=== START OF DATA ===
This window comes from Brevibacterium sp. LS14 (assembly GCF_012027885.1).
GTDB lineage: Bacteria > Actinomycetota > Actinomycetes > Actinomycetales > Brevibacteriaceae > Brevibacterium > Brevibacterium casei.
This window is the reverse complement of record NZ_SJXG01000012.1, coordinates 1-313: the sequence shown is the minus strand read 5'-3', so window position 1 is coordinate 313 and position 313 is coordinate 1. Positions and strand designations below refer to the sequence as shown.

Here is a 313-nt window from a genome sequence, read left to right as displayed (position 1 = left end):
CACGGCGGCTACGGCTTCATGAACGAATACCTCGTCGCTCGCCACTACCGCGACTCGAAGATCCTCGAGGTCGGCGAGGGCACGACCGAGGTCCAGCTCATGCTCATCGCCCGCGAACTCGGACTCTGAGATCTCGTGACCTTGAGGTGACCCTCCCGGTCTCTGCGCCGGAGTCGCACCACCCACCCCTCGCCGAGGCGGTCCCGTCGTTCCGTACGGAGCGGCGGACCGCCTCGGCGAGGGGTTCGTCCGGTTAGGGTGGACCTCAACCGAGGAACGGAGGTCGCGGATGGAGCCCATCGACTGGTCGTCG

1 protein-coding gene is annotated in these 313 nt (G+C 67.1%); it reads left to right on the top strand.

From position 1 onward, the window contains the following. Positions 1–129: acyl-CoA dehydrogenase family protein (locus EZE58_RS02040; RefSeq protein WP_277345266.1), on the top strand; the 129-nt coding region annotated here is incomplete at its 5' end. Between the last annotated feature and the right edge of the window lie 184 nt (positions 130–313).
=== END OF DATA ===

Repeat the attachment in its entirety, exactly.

This window comes from Brevibacterium sp. LS14 (assembly GCF_012027885.1).
GTDB lineage: Bacteria > Actinomycetota > Actinomycetes > Actinomycetales > Brevibacteriaceae > Brevibacterium > Brevibacterium casei.
This window is the reverse complement of record NZ_SJXG01000012.1, coordinates 1-313: the sequence shown is the minus strand read 5'-3', so window position 1 is coordinate 313 and position 313 is coordinate 1. Positions and strand designations below refer to the sequence as shown.

Here is a 313-nt window from a genome sequence, read left to right as displayed (position 1 = left end):
CACGGCGGCTACGGCTTCATGAACGAATACCTCGTCGCTCGCCACTACCGCGACTCGAAGATCCTCGAGGTCGGCGAGGGCACGACCGAGGTCCAGCTCATGCTCATCGCCCGCGAACTCGGACTCTGAGATCTCGTGACCTTGAGGTGACCCTCCCGGTCTCTGCGCCGGAGTCGCACCACCCACCCCTCGCCGAGGCGGTCCCGTCGTTCCGTACGGAGCGGCGGACCGCCTCGGCGAGGGGTTCGTCCGGTTAGGGTGGACCTCAACCGAGGAACGGAGGTCGCGGATGGAGCCCATCGACTGGTCGTCG

1 protein-coding gene is annotated in these 313 nt (G+C 67.1%); it reads left to right on the top strand.

From position 1 onward, the window contains the following. Positions 1–129: acyl-CoA dehydrogenase family protein (locus EZE58_RS02040; RefSeq protein WP_277345266.1), on the top strand; the 129-nt coding region annotated here is incomplete at its 5' end. Between the last annotated feature and the right edge of the window lie 184 nt (positions 130–313).